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Clouding of glasses in the dishwasher


#1

Continuing the discussion from Jancis Robinson launches: Does anyone have a reliable answer to the problem of clouding of glasses when washed in a dishwasher? Over many years, we’ve had glasses at all price points and they’ve all suffered from this problem. I really dislike having to wash glasses by hand, especially since experiencing a severe cut in my hand (requiring stitches) when a fancy delicate glass broke while I was drying it. Still, at least it wasn’t one of my glasses!


#2

Good post @Pipe49! I am waiting excitedly to see if anyone has the solution. Basically we only put our cheapest glasses in the dishwasher and resort to hand washing our nicest ones.


#3

Thanks. Unfortunately, you and I live in an area with some of the UK’s hardest water. I don’t think that helps, though it would be interesting to hear from anyone who has a full-system water softener.


#4

I wash my Olly Smith Zaltos pretty much daily in the dishwasher (in London, hard water), and after YEARS they have still not become cloudy at all.

We do add salt to the machine despite the standard tablets saying it isn;t necessary, but otherwise nothing special


#5

Thanks Robert. Actually, I don’t think London’s water hardness begins to compare with what we have here on the south coast. There seems to be a massive difference between water from clay soils (as in London) and what we get off the chalk of the south downs - I presume it’s something to do with different calcium compounds precipitating out of the water. I see the same difference when I go to New Zealand, which is largely just a great blob of clay in the south Pacific (with just a few sticky-out solid bits like the Southern Alps and several volcanoes). Our New Zealand relatives and friends think they have hard water, until they encounter ours here. We have always added salt to the dishwashers (two over nearly 35 years), irrespective of what powders, liquids or tablets we’ve used, and it has never made any difference. However, bars and restaurants here (in Southampton and Winchester - we have few establishments recognisable as such in Chandlers Ford!) obviously use machines to clean their glasses, so perhaps I need to go and speak to some of them. Or, despite my trenchant views expressed on the “Jancis Robinson launches” thread, perhaps I need to try some of your Olly Smith Zaltos, but I’ll wait to see if there is any other advice first.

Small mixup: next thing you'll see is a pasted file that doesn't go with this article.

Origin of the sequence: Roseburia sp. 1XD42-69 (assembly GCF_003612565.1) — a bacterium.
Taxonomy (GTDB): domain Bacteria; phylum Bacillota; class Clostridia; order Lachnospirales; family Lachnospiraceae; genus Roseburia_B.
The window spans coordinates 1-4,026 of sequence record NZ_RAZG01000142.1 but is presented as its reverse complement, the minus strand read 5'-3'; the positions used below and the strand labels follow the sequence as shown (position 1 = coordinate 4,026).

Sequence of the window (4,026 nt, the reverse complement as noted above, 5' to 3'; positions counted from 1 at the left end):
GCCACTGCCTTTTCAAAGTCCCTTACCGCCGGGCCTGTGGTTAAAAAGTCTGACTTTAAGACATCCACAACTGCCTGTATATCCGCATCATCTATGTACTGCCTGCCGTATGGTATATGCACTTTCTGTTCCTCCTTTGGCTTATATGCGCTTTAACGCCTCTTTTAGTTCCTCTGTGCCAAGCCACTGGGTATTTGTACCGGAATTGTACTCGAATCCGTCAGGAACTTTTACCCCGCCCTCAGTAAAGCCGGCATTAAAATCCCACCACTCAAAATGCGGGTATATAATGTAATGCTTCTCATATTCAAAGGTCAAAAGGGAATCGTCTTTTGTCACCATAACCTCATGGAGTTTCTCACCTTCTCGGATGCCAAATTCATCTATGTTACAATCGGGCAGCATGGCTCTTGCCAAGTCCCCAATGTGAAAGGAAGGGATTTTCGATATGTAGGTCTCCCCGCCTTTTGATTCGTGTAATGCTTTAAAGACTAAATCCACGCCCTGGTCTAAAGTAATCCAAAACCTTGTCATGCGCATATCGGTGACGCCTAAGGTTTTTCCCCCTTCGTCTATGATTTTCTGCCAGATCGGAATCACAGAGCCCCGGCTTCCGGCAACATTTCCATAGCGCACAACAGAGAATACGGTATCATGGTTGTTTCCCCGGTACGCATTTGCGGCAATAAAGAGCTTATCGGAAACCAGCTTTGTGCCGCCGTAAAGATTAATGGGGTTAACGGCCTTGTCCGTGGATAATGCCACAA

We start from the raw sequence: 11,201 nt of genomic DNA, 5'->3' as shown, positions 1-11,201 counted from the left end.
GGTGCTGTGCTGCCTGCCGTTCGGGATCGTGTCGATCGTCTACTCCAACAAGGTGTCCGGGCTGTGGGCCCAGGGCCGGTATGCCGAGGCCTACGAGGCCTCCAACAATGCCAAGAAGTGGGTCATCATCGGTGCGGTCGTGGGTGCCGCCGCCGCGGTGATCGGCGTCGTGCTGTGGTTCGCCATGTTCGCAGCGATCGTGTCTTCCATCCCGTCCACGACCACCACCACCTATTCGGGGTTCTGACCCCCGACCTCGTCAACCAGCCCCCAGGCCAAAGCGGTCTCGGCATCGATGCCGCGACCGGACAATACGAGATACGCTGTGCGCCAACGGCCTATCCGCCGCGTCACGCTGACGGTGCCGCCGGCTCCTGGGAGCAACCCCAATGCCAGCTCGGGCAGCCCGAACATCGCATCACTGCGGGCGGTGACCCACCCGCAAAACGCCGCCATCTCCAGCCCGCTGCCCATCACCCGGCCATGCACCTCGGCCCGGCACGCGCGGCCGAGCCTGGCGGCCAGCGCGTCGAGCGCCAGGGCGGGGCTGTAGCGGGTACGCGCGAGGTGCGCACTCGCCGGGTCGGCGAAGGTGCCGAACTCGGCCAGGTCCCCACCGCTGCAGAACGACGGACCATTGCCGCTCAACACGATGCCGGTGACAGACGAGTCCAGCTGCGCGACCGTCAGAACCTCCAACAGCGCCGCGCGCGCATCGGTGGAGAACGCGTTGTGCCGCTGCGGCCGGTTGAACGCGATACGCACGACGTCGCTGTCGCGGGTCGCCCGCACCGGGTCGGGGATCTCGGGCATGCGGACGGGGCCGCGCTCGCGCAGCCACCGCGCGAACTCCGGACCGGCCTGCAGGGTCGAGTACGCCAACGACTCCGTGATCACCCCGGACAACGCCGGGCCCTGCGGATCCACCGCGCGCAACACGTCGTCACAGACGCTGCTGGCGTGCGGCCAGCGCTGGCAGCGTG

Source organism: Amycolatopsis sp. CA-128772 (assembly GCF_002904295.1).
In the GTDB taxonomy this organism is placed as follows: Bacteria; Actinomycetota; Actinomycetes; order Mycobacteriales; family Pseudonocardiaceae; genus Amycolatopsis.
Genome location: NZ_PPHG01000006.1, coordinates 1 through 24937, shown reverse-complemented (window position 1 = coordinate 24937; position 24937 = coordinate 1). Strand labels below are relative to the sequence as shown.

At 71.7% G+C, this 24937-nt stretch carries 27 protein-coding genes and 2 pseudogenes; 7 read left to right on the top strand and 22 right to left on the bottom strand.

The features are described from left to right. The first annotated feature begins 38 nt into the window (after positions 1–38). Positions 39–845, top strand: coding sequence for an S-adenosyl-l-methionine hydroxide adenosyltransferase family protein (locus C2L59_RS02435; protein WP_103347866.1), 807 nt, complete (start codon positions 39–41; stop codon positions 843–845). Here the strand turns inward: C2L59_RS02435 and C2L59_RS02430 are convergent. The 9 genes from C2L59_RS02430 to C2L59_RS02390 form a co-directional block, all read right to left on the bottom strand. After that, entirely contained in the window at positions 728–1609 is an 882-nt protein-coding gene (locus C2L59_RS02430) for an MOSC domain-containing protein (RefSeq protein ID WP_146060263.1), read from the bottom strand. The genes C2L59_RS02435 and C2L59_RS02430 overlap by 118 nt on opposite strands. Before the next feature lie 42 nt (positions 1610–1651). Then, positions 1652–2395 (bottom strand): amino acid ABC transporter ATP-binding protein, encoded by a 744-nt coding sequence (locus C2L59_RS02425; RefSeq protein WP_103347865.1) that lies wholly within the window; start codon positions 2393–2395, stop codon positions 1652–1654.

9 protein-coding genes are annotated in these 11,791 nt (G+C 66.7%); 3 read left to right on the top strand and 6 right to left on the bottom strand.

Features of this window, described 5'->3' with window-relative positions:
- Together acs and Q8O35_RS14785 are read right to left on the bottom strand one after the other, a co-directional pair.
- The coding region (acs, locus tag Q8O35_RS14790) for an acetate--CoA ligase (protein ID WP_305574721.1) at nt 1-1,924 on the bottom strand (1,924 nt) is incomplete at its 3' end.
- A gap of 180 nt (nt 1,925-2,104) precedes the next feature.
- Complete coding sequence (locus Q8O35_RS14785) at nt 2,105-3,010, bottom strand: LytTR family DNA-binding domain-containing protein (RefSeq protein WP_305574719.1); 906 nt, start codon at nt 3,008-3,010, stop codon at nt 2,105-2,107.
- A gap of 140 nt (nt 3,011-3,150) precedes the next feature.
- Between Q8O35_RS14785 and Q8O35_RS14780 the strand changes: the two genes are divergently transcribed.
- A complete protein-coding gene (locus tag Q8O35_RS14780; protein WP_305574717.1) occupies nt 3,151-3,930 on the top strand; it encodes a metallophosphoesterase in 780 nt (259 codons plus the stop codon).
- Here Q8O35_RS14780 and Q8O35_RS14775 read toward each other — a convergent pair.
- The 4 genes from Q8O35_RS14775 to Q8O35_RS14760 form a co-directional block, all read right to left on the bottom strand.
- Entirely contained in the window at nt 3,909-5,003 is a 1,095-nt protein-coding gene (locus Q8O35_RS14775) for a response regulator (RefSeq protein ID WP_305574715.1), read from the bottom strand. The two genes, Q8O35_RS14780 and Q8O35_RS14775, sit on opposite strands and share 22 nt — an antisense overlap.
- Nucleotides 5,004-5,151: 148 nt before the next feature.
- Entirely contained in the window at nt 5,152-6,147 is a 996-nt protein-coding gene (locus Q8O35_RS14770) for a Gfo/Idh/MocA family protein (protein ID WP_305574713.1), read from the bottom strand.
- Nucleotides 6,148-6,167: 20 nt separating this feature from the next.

#6

I understand the clouding is a combination of chemical etching (from the nasty chemicals in the dishwashing tabs) and erosion (largely from bits of food). So wash wine glasses separately from dirty dishes if you are fussy, and with as little detergent as you think you can get away with. Lead crystal is softer than other glasses, despite being more resistant to breakage, and so is more prone to clouding. So much I got from a webpage once - one of Riedel’s I think. I doubt it has anything to do with water hardness.

I don’t use lead crystal glasses, and in my experience it is the cheaper glasses that cloud. It’s strange how they can go many washes and be OK, and then suddenly they are white! I think that indicates erosion, as the chemicals will be identical each time. Perhaps something gets trapped in the glass and moved around?

I chuck my Schott Zwiesel (Tritan) glasses in the dishwasher all the time, and they are still cloud-free after years of use. They did get some minor marks from somewhere, maybe from being wedged into the dishwasher rack, but that does not bother me. Haven’t heard of anyone having problems with Zaltos clouding, either.


#7

London water is fine compared with other regions and having lived in a few I can speak from experience.
When we lived near Saffron Walden in Essex it had a small water company though I think they have changed name now, as this was late eighties.